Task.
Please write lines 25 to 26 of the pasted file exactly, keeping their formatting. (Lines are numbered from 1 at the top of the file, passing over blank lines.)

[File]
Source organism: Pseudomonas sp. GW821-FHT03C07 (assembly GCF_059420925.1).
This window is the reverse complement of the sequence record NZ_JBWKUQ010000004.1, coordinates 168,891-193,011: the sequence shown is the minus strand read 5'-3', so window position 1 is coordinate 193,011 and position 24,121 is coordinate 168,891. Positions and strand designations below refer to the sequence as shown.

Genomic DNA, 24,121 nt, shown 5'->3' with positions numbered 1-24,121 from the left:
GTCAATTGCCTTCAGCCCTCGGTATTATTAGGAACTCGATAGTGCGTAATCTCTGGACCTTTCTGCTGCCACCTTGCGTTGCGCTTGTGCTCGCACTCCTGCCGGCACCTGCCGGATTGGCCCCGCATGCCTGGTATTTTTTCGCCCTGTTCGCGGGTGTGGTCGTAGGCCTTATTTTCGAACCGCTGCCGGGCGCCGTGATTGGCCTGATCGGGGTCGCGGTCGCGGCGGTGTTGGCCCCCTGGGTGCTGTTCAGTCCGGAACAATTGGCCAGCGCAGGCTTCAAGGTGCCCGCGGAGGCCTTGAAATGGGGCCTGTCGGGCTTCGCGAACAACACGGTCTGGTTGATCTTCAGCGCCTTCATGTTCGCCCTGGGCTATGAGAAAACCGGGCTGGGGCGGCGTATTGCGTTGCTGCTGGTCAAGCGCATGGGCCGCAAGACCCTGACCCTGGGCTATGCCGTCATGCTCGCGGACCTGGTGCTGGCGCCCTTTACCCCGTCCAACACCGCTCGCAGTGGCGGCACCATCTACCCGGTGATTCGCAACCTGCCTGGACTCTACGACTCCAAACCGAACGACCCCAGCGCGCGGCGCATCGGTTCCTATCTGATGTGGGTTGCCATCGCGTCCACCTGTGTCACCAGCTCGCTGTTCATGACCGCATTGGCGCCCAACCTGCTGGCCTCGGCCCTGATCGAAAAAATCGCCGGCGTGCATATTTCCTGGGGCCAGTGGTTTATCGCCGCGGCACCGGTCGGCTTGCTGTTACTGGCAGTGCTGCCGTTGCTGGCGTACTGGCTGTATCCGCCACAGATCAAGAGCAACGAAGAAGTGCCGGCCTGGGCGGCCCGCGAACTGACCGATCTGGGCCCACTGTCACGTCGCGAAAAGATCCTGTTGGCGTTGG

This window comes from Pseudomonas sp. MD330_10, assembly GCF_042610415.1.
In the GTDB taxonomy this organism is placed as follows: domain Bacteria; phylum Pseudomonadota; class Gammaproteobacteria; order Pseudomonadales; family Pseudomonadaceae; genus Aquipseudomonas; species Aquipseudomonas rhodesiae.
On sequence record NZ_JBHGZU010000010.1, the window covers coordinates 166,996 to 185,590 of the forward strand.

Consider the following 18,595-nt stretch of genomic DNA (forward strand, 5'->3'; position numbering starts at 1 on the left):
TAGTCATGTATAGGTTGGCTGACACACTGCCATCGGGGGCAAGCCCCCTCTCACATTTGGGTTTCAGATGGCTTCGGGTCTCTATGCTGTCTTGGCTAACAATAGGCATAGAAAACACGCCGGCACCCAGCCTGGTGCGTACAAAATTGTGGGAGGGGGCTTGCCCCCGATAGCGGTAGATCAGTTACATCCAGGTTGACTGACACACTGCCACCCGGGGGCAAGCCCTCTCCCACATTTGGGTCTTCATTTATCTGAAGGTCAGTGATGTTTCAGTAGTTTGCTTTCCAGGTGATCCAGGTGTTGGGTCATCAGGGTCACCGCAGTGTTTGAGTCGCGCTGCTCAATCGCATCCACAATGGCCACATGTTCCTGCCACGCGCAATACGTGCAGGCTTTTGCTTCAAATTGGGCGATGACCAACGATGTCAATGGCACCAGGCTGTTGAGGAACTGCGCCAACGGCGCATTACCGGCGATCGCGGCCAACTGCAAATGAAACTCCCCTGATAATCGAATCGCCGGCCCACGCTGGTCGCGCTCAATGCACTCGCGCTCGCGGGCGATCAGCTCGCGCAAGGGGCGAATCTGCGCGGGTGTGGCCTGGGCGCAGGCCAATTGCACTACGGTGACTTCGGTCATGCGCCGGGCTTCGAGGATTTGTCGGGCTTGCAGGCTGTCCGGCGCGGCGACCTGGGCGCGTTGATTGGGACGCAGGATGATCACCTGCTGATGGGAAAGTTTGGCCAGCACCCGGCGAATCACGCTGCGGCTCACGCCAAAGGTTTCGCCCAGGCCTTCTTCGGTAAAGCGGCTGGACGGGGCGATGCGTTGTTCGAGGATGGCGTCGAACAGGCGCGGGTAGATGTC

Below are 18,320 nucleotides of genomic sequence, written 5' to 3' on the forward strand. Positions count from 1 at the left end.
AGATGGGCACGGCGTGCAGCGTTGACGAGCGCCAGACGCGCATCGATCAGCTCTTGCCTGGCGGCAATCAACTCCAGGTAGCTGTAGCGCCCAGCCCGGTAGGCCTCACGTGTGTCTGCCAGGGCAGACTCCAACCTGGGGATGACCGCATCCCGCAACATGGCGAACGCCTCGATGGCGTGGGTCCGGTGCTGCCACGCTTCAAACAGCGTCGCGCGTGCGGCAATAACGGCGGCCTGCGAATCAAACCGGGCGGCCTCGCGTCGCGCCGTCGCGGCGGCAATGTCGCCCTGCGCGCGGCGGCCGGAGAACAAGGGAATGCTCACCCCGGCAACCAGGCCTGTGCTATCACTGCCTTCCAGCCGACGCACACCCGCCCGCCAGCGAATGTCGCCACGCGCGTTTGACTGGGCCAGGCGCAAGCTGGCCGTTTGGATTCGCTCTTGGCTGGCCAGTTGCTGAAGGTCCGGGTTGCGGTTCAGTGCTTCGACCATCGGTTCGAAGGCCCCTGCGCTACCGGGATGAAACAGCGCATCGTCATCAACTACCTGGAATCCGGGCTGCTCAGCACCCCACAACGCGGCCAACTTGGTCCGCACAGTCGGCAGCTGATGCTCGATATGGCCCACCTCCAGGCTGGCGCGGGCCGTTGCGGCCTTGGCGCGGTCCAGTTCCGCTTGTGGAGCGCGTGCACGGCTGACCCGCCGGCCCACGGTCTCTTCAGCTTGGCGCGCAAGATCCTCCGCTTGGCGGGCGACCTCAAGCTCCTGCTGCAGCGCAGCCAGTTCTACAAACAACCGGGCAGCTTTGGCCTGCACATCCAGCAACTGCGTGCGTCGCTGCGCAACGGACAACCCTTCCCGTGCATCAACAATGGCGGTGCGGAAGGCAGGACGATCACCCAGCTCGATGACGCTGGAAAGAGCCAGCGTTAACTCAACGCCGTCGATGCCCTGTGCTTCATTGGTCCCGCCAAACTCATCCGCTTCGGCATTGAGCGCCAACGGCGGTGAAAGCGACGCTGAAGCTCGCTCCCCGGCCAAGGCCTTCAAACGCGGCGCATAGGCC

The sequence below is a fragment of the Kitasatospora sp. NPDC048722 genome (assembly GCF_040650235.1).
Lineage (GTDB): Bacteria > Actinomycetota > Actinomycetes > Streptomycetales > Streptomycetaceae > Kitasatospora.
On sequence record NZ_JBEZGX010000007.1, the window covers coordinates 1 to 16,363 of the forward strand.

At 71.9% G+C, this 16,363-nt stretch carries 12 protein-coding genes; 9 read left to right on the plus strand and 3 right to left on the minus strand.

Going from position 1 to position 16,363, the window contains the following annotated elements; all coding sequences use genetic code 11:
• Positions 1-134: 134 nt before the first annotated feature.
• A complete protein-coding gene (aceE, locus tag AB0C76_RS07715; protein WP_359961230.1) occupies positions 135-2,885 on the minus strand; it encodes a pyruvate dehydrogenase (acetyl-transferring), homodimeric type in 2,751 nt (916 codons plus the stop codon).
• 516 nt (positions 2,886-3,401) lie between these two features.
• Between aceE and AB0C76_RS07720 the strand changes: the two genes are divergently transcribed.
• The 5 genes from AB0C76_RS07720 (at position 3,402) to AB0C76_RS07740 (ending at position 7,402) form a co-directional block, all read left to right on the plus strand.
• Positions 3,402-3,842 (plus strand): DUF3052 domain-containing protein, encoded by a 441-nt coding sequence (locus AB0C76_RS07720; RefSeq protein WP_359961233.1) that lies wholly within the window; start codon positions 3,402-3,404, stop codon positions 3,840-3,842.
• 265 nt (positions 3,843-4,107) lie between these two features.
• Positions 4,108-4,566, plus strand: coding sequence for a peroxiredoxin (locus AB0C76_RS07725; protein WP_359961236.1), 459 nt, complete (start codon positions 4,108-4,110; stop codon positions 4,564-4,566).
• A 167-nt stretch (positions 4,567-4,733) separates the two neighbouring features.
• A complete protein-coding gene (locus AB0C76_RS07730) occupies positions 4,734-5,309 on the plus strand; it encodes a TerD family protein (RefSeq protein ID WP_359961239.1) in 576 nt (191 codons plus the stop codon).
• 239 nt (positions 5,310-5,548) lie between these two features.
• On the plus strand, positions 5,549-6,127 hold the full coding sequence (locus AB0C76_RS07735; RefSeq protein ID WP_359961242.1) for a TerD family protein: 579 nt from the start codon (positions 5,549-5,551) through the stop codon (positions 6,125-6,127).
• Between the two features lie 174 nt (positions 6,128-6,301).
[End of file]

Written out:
• A 167-nt stretch (positions 4,567-4,733) separates the two neighbouring features.
• A complete protein-coding gene (locus AB0C76_RS07730) occupies positions 4,734-5,309 on the plus strand; it encodes a TerD family protein (RefSeq protein ID WP_359961239.1) in 576 nt (191 codons plus the stop codon).